Insurers: CBTT should also enhance data collected from insurers including asset durations, a breakdown of insurance liabilities, reinsurance contracts and probable maximum losses. Datasets should allow for geographical breakdowns at the local and the group-level.

Credit unions: Not all credit unions are providing regulatory returns (fines for non-compliance are fixed in nominal 1971 terms). Inadequate data on loan delinquencies impedes assessment of the true health of the sector and a new regulatory and reporting regime is urgently required.

Investment funds: TTSEC recently strengthened macroprudential reporting. Further granularity on interconnections to banks and asset durations would help strengthen stress testing.

Property: Information on property prices in major cities should be collected to calculate real estate price indices for housing and commercial real estate—including sales prices by property type and location. Information on beneficiaries of government-run social programs that facilitate development of the mortgage market should be collected and analyzed to ensure the programs fulfill their development objectives without jeopardizing stability of the financial system.

Households and corporates: Information on household income and corporate balance sheets is needed to analyze debt servicing capacity, including under stress. Macroprudential indicators such as loan to value and debt service to income ratios are needed to inform the design and calibration of macroprudential tools. Currently, there is no credit registry and supervisors do not have access to data from the existing private credit bureau (to which lenders provide data on a voluntary basis). Information on corporate balance sheets covers few indicators and is limited to listed companies. While establishing a credit registry may take time, CBTT could, in the meantime, access information from the existing private credit bureau within a legal framework that ensures appropriate privacy. Alternatively, CBTT could collect such data from banks. Additional data on corporate ownership would facilitate monitoring of corporate vulnerabilities.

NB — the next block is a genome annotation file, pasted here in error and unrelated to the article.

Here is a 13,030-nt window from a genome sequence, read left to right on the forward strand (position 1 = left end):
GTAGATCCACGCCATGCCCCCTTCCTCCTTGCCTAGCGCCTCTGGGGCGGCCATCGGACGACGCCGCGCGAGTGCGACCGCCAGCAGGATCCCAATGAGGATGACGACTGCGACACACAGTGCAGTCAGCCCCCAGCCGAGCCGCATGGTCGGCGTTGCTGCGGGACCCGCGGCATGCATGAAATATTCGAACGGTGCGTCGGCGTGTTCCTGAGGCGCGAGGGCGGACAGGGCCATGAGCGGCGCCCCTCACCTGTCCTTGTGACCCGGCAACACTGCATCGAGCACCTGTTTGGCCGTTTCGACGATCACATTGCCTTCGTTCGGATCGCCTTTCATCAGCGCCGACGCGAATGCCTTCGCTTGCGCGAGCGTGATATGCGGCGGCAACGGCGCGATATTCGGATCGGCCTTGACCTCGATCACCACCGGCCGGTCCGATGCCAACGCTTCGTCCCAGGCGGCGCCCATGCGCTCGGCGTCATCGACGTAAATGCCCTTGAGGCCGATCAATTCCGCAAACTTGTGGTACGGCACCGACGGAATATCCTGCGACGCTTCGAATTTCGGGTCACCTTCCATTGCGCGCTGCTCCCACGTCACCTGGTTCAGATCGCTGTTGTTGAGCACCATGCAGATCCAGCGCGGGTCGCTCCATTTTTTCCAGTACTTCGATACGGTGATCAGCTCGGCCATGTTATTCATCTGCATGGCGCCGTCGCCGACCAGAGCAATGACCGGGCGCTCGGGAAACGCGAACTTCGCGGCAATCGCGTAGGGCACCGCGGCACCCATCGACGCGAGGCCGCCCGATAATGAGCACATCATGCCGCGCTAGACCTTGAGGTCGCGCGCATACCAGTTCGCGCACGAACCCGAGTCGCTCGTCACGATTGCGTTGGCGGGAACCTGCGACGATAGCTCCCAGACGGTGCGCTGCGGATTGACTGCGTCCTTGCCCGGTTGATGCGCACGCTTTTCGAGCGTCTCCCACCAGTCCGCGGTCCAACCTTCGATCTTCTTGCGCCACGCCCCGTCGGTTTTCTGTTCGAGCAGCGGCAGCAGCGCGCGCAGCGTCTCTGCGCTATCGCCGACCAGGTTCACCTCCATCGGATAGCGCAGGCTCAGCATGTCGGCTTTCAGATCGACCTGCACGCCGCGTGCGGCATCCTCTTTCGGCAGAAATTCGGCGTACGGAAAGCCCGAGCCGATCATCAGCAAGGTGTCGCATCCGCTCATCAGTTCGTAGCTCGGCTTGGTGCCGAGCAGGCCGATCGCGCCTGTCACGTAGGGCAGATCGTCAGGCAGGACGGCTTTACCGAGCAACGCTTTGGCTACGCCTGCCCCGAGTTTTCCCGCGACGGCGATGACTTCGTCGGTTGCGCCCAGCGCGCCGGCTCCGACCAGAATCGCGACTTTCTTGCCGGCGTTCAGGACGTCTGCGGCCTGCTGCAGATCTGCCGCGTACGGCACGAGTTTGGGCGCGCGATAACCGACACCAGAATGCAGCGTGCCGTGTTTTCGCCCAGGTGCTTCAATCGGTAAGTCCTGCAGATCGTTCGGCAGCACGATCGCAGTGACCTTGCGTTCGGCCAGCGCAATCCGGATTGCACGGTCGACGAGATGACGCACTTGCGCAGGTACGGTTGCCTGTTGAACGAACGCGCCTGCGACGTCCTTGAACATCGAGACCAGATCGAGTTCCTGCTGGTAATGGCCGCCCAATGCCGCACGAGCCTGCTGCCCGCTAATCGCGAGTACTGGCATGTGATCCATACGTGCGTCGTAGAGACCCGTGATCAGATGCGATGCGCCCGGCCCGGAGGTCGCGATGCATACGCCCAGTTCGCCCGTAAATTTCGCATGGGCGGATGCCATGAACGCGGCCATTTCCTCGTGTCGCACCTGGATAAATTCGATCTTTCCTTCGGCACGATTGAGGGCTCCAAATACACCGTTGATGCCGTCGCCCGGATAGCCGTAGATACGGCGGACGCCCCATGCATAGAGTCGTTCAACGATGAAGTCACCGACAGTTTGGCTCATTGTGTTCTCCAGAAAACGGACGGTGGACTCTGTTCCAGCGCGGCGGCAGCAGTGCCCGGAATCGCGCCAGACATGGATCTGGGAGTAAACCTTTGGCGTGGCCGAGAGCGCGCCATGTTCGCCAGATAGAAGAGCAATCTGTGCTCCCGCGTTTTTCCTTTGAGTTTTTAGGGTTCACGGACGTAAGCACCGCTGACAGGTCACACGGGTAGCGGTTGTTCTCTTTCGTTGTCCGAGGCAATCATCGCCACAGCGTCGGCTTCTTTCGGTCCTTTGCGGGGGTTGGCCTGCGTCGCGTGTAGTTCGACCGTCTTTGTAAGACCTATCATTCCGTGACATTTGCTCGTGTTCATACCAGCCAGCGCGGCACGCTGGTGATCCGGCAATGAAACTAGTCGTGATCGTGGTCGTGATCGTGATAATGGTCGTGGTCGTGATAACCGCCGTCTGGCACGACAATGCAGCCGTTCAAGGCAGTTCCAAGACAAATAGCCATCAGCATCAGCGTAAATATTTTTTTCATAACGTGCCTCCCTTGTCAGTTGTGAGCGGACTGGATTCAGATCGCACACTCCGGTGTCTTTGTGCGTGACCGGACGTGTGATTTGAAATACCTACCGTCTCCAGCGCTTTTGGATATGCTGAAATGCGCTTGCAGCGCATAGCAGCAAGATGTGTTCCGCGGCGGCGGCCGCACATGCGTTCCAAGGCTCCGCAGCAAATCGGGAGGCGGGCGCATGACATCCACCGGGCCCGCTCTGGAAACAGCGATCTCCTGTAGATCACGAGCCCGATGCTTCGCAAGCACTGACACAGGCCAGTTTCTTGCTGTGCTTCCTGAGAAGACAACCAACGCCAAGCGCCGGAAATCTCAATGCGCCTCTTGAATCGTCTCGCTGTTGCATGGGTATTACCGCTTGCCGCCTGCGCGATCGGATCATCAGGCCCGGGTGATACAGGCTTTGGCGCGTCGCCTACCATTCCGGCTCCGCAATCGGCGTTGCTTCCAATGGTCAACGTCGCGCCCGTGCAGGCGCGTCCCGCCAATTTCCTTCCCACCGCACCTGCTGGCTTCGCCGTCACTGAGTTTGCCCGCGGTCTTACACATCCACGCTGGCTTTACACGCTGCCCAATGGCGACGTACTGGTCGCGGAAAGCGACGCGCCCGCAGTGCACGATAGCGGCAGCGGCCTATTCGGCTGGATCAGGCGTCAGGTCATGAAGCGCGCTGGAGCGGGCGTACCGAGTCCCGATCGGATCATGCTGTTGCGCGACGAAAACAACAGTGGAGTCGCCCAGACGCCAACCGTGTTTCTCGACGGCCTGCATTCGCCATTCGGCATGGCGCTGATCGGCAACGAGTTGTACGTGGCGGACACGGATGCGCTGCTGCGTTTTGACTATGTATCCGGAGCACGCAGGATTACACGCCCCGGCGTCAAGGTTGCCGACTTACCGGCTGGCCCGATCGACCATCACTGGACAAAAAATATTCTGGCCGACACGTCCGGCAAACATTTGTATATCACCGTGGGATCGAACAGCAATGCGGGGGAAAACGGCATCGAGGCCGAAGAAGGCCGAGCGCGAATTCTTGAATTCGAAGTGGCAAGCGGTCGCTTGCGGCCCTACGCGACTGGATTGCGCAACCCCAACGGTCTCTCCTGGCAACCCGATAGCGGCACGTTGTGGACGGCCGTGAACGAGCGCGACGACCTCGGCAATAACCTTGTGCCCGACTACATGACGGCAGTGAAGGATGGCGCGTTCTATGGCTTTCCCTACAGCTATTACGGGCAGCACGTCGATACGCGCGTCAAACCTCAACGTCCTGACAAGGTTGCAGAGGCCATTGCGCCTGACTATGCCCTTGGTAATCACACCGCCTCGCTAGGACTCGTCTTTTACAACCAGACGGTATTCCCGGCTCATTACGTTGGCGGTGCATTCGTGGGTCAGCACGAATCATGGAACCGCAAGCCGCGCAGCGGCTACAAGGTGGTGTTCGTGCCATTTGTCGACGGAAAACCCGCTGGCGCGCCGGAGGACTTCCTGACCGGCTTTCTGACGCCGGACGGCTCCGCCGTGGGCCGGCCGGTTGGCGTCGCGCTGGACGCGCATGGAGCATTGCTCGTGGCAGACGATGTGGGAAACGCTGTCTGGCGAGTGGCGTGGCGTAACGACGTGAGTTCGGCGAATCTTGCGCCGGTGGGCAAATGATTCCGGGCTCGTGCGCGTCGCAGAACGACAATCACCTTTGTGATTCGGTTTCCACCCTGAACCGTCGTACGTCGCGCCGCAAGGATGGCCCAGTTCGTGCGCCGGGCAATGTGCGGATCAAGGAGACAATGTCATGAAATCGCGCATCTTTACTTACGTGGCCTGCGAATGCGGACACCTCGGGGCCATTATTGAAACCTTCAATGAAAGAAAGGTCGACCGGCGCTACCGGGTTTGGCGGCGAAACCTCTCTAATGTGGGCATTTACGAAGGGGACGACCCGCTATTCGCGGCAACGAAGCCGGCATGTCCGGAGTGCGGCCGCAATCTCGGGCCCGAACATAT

Flat file data returns should be developed by CBTT to collect the following from banks in a database multidimensional, array form (replacing two-dimensional returns) allowing for separate identification/ aggregation/disaggregation of different categories (e.g., NPLs in foreign currency by state owned enterprises):

Loans, NPLs, by Economic Activity, by bank and by date





Distributive Trades

Transp., Comm., Storage

Finance, Insurance (without real estate)

Personal Services

Other economic activities (excluding product lines or borrower types, see below)

Loans, NPLs, by product, by bank, by date

Consumer loans

Ow Credit cards

Ow Other Mortgages

Ow Residential mortgages

Ow Corporate

Other products

Loans, NPLs, by Institutional borrower, by bank, by date

Households Government Local Government State-owned enterprises Nonfinancial corporates Other banks

Nonbank financial institutions

Other institutional borrowers

Loans, NPLs, by Residence, by bank, by date



Loans, NPLs, by currency, by bank, by date

In local currency


Appendix II. Banking Sector Stress Testing Matrix (STeM)

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1 Hardy, D. C., and Schmieder, C., “Rules of Thumb for Bank Solvency Stress Testing.” IMF Working Paper. November 2013.

Appendix III. Nonbanking Sector Stress Testing Matrix (STeM)

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Appendix IV. Implementation of 2010 FSAP Recommendations